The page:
Unleashing "Ridiculous" Ambition

A Korn Ferry study shows highly compensated executives score 1.4 times higher in “ambition.”

We all believe that ambition is an important ingredient for success, and now there’s some data to back it up.

Highly compensated executives are 1.4 times more likely to score high in Ambition than other executives, according to new research from Korn Ferry. The discrepancy is even bigger among the broader workforce. The most highly compensated individual contributors are 2.5 times more likely to score high in Ambition than their modestly compensated counterparts.

A successful organization won’t just hope that people with ridiculously high levels of ambition walk in the door. Savvy leaders will learn to recognize it in potential recruits and nurture it with existing employees to the benefit of the company and the individuals, says Keith Deussing, a senior client partner with Korn Ferry’s Board & CEO Services. In a new paper, “Unleashing ‘ridiculous’ ambition,” Deussing and Kim Miller, manager of assessment services at Korn Ferry, highlight several people who have displayed ridiculous ambition along with ways organizations can promote and challenge highly ambitious employees.

While hiring highly ambitious people is generally a good thing, organizations should also look for complementary qualities, the study found. People who do not combine a high need for achievement with tendencies toward affiliation, adaptability, and consensus building can create problematic environments for teams.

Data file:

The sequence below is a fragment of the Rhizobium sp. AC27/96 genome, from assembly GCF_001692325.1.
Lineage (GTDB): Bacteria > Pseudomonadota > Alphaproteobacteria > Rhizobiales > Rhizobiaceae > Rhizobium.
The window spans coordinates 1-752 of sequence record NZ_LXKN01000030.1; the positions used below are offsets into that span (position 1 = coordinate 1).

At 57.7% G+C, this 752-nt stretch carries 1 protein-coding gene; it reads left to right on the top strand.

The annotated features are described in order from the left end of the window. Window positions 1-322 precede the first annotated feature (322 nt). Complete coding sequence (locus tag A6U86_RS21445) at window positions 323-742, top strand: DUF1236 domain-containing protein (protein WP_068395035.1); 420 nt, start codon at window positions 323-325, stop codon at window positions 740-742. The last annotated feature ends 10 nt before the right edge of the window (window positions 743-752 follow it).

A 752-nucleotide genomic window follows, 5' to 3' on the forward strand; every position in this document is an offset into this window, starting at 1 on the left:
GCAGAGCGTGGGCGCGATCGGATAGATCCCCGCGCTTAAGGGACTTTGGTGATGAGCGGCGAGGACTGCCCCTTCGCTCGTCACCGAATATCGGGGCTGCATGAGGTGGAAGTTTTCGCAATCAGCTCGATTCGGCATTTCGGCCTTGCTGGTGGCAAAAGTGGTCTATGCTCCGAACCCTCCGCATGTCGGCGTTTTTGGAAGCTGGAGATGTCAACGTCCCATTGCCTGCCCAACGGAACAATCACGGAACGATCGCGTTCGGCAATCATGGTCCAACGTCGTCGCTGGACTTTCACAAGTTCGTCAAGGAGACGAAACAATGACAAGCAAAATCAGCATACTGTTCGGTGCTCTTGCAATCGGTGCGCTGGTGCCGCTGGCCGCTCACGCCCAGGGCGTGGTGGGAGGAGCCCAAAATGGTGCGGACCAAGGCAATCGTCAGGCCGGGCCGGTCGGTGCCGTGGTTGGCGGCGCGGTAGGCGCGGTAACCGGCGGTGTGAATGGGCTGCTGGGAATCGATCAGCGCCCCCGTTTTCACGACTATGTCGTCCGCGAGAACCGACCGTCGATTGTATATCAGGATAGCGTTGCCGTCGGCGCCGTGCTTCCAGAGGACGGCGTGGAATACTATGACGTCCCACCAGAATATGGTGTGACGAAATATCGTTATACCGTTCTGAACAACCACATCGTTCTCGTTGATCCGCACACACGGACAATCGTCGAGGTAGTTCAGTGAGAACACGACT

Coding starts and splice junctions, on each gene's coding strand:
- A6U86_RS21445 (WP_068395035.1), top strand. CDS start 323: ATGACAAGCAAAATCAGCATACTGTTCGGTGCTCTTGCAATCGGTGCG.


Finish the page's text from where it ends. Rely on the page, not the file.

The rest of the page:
The study, which looked at ambition in such diverse figures as Mother Teresa and Steve Jobs, analyzed more than 30,000 results from the Korn Ferry Four Dimensions of Leadership & Talent assessment. It found four tactics to maximize the effectiveness of highly ambitious employees:

1. Assess your employees early in their tenure.

Understand quickly who exhibits those markers for very high achievement. “These individuals are game changers, they know no obstacles, and they actually can and do end up changing the world. The ability for organizations to identify, harness, and nurture this level of ambition is significant,” Deussing says. Realize, however, that the most ambitious might not always be those who currently lean in the loudest.

2. Strategically align projects and roles that can focus your employee's ambitions

This is one important way to accelerate business outcomes while decreasing unwanted attrition in high achievers or those around them.

3. Provide coaching.

Giving your high achievers opportunities to round out their leadership qualities will help both the company and the employee.

4. Develop a long-term career path with them.

You can help retain your high achievers if they can see how excelling at your organization will satisfy their need to consistently reach new heights.

Ultimately there’s no substitute for high levels of ambition—either on a personal or an organizational level. The key is to align one’s deepest ambition (or an employee’s deepest ambition) with a pathway for attaining the grand prize. Creating this alignment can unleash that ridiculous ambition and ignite tremendous effort and achievement to change the world.  

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